The Liberal International Order Cannot Survive the Absence of American Power
One challenge in navigating the debate over the future of the liberal world order is that American power has been the primary source of that order, but the United States is an imperfect practitioner of its own grand strategy of promoting a rules-based global system. Criticism of the liberal international order often defaults into criticism of American foreign policy, or of American political leadership past and present. Or it turns into an Alice-in-Wonderland fantasy of what the world could be like if only power was shared democratically, if only multilateral institutions were not governed by great powers, or if only countries did not pursue narrow self-interests.
American leadership of the international system since the early 1940s has certainly been preferable to the alternatives.
No nation governed by human beings will ever be perfect, just as no country’s statecraft will ever be truly enlightened. But American leadership of the international system since the early 1940s has certainly been preferable to the alternatives — the victory of Nazi Germany and Imperial Japan in World War II, or the extension of Soviet power after 1945 to encompass not just eastern Europe but all of it.
As part of its leadership, the United States constructed an institutional architecture — including military alliances like NATO and multilateral organizations like the United Nations — that gave lesser powers not only security guarantees but defined a set of rules governing the global commons, the extent and limits of state sovereignty, an open international economy governed by markets, and norms of global good citizenship.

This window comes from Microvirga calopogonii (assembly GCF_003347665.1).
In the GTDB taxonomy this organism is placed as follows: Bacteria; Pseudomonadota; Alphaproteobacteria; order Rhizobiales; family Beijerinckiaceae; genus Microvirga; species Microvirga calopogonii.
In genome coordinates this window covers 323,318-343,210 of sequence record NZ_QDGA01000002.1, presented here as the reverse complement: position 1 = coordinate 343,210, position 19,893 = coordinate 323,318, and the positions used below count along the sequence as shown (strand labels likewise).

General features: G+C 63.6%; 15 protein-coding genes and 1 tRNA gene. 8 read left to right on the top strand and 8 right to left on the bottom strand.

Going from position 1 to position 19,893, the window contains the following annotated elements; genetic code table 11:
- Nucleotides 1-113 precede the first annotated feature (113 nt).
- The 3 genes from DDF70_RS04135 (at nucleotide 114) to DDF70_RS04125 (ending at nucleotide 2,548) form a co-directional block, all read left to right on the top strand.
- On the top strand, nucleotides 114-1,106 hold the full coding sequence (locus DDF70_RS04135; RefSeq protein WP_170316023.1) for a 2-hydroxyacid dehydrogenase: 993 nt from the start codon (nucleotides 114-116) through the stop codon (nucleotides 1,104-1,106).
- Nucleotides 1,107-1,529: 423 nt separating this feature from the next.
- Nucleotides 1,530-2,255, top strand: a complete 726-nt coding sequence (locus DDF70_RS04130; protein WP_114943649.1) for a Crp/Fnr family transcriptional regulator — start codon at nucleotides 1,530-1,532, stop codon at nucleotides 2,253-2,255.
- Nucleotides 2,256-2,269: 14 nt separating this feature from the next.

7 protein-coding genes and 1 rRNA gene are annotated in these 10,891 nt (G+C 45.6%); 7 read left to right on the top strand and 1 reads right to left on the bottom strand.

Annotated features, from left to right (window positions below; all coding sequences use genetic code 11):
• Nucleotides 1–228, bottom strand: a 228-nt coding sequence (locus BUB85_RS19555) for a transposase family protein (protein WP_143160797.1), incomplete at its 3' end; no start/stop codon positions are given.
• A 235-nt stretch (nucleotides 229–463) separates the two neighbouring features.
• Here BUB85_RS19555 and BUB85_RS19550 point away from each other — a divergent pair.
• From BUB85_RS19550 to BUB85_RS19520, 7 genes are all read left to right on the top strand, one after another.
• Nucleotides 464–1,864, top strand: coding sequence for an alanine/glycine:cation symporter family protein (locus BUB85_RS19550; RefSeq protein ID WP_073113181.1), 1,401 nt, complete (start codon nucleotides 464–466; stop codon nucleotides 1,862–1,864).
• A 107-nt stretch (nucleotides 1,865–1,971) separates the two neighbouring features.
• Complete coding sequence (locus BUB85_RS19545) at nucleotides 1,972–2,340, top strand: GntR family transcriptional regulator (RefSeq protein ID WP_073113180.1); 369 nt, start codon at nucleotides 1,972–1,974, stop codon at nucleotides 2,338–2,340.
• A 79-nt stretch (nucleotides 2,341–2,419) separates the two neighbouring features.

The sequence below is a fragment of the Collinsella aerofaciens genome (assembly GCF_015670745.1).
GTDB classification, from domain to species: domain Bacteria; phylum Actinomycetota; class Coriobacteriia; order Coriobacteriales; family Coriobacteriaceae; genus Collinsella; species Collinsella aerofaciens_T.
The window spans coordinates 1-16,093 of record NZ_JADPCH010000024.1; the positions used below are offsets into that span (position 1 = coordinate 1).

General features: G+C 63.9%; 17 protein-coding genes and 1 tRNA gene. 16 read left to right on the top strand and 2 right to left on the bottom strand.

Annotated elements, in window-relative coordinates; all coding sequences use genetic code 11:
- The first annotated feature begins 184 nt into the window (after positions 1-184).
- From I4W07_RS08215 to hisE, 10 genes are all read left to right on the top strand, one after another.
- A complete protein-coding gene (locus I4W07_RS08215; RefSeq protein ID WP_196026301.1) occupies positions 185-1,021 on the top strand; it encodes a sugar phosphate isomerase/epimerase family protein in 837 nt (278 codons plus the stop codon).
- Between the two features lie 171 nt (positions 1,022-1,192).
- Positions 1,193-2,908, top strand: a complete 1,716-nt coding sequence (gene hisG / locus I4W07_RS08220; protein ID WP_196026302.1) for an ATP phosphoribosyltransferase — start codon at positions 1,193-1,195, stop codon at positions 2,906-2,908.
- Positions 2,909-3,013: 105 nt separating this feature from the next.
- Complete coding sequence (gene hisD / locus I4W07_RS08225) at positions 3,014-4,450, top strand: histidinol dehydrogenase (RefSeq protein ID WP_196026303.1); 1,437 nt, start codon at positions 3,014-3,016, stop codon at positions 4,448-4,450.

These were shared endeavors in which the United States worked with allies in Europe and Japan as well as with other nations including the Soviet Union and China. But make no mistake: the United States in 1945 and again in 1991 dominated over the other great powers as a result of first a hot war and then a cold one. Leaders in Washington could have pursued raw forms of hegemony that did not constrain American power through multilateral institutions or reciprocal alliance commitments and which did not open the American market to former competitors. That the United States did so was the result of a bet that America could not be secure or prosperous in a world that wasn’t.
The problem today is that the liberal international order worked perhaps too well to uplift Western competitors like China — whose access to the American market in no way reciprocates American access to the Chinese market, and whose military ambitions are incapable of being balanced by any nation other than the United States. The European solidarity that arose under the American defense umbrella and grew out of the Marshall Plan has led advocates of the European Union to believe that they can handle their own security — or at least it did until Russia invaded Ukraine.